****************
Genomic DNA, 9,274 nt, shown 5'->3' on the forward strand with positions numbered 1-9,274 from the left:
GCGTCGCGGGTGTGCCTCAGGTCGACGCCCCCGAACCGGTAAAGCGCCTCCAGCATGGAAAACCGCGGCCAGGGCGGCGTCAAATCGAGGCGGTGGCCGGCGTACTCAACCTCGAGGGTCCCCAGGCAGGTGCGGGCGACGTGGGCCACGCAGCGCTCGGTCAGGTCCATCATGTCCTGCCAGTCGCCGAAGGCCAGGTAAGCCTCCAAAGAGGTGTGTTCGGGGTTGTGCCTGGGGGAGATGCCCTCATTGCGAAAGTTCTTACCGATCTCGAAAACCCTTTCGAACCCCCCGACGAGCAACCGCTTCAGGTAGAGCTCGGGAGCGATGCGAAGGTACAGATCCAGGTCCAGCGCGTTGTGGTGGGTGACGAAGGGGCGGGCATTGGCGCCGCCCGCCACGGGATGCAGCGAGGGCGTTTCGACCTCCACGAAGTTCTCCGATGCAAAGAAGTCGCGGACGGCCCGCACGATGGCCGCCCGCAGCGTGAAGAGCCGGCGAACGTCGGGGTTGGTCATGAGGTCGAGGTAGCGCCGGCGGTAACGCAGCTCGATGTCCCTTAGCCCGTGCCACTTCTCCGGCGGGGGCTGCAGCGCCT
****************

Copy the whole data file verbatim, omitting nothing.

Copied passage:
Genomic DNA, 9,274 nt, shown 5'->3' on the forward strand with positions numbered 1-9,274 from the left:
GCGTCGCGGGTGTGCCTCAGGTCGACGCCCCCGAACCGGTAAAGCGCCTCCAGCATGGAAAACCGCGGCCAGGGCGGCGTCAAATCGAGGCGGTGGCCGGCGTACTCAACCTCGAGGGTCCCCAGGCAGGTGCGGGCGACGTGGGCCACGCAGCGCTCGGTCAGGTCCATCATGTCCTGCCAGTCGCCGAAGGCCAGGTAAGCCTCCAAAGAGGTGTGTTCGGGGTTGTGCCTGGGGGAGATGCCCTCATTGCGAAAGTTCTTACCGATCTCGAAAACCCTTTCGAACCCCCCGACGAGCAACCGCTTCAGGTAGAGCTCGGGAGCGATGCGAAGGTACAGATCCAGGTCCAGCGCGTTGTGGTGGGTGACGAAGGGGCGGGCATTGGCGCCGCCCGCCACGGGATGCAGCGAGGGCGTTTCGACCTCCACGAAGTTCTCCGATGCAAAGAAGTCGCGGACGGCCCGCACGATGGCCGCCCGCAGCGTGAAGAGCCGGCGAACGTCGGGGTTGGTCATGAGGTCGAGGTAGCGCCGGCGGTAACGCAGCTCGATGTCCCTTAGCCCGTGCCACTTCTCCGGCGGGGGCTGCAGCGCCT